It was the most wonderful feeling. Harry felt a floating sensation as every thought and worry in his head was wiped gently away, leaving nothing but a vague, untraceable happiness. He stood there feeling immensely relaxed, only dimly aware of everyone watching him.
And then he heard Mad-Eye Moody’s voice, echoing in some distant chamber of his empty brain: Jump onto the desk…jump onto the desk…
Harry bent his knees obediently, preparing to spring.
Jump onto the desk…
Why, though? Another voice had awoken in the back of his brain. Stupid thing to do, really, said the voice.
Jump onto the desk…
No, I don’t think I will, thanks, said the other voice, a little more firmly…no, I don’t really want to…
The next thing Harry felt was considerable pain. He had both jumped and tried to prevent himself from jumping–the result was that he’d smashed headlong into the desk, knocking it over, and, by the feeling in his legs, fractured both his kneecaps.
“Now, that’s more like it!” growled Moody’s voice, and suddenly, Harry felt the empty, echoing feeling in his head disappear. He remembered exactly what was happening, and the pain in his knees seemed to double.
“Look at that, you lot…Potter fought! He fought it, and he damn near beat it! We’ll try that again, Potter, and the rest of you, pay attention–watch his eyes, that’s where you see it–very good, Potter, very good indeed! They’ll have trouble controlling you!“
- When Minister of Magic Cornelius Fudge denies vehemently Harry’s testimony that the Dark Lord has returned, he attacks Harry’s character, he says this is all an attempt to “destabilize” the Ministry, he says he’s not willing to risk losing his own position of power by implementing Dumbledore’s suggestions to “take necessary measures” to prevent Voldemort from rising to absolute power. 🙃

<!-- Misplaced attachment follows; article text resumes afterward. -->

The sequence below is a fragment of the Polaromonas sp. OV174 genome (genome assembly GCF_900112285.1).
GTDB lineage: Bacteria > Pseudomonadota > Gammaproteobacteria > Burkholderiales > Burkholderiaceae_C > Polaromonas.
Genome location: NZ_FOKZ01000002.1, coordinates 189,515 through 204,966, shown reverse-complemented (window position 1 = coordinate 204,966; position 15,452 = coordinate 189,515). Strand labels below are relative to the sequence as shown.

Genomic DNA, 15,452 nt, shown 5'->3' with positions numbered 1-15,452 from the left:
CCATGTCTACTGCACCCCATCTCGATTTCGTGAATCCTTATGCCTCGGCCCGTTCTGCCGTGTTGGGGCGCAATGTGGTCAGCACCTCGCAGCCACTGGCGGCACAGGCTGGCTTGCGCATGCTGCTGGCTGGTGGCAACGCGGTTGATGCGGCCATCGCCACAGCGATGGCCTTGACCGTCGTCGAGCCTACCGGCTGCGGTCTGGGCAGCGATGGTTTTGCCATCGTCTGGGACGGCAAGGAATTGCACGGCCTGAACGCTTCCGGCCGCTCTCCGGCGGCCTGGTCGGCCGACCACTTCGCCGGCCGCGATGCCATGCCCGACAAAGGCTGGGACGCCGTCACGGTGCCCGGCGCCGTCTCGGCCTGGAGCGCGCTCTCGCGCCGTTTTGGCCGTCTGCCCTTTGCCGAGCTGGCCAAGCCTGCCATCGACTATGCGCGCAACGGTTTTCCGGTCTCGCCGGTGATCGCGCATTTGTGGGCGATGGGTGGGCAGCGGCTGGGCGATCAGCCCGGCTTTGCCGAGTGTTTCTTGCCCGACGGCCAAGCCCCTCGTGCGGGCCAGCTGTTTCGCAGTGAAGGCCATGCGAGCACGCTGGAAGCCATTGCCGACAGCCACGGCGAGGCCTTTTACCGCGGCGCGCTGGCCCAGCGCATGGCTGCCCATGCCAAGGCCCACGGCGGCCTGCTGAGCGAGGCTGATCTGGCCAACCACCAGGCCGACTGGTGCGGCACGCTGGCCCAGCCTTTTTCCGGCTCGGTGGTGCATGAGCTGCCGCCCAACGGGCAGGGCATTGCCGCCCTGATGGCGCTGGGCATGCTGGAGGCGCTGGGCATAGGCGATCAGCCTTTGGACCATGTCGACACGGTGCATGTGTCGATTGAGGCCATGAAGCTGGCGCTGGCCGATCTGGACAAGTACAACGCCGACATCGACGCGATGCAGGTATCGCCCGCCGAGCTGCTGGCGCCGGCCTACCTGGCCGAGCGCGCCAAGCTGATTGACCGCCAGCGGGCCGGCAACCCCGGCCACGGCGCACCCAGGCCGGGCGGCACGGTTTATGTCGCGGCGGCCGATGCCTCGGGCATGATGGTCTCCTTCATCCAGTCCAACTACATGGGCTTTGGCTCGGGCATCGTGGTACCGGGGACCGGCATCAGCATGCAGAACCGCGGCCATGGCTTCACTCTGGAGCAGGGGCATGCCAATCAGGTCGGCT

Other things that I noticed on this re-read unrelated to the current political climate include:
- Poor Hufflepuffs! The text bluntly states that “Hufflepuff House very rarely got any glory, and that Cedric was one of the few who had ever given them any, having beaten Gryffindor once at Quidditch.” But then Cedric takes a Ravenclaw to the Yule Ball! There wasn’t another Hufflepuff cool enough to promenade into the ballroom on Cedric’s arm? Poor, poor, glory-less Hufflepuff.
- I was blissfully re-reading along and then I got to first task of the tournament, and remembered how that scene now SUPPOSEDLY has a canonical Harry Potter and the Cursed Child tie-in. Which I then tried very hard to ignore/forget. For reasons that deserve their own post, I suppose…but then I’d have to spend more time thinking about it in order to write about it…😒
- Hermione is RUTHLESS! She keeps a grown woman in bug form trapped in an unbreakable jar for months just to blackmail her! Not that Rita Skeeter should have been allowed to go unchecked in her snooping around Hogwarts for scandals (wiki-leaking?), but I just found this observation particularly ironic because I recently read “Harry Potter and the Greatest Virtue” by Jenna St. Hilaire in Harry Potter for Nerds: Essays for Fans, Academics, and Lit Geeks which categorized her as “the always compassionate Hermione.” Also, this gives me an idea for a Harry Potter craft–putting a little fake beetle with distinct antennae markings in one of those tiny bottles. I wonder if somebody on Etsy has already beaten me to it.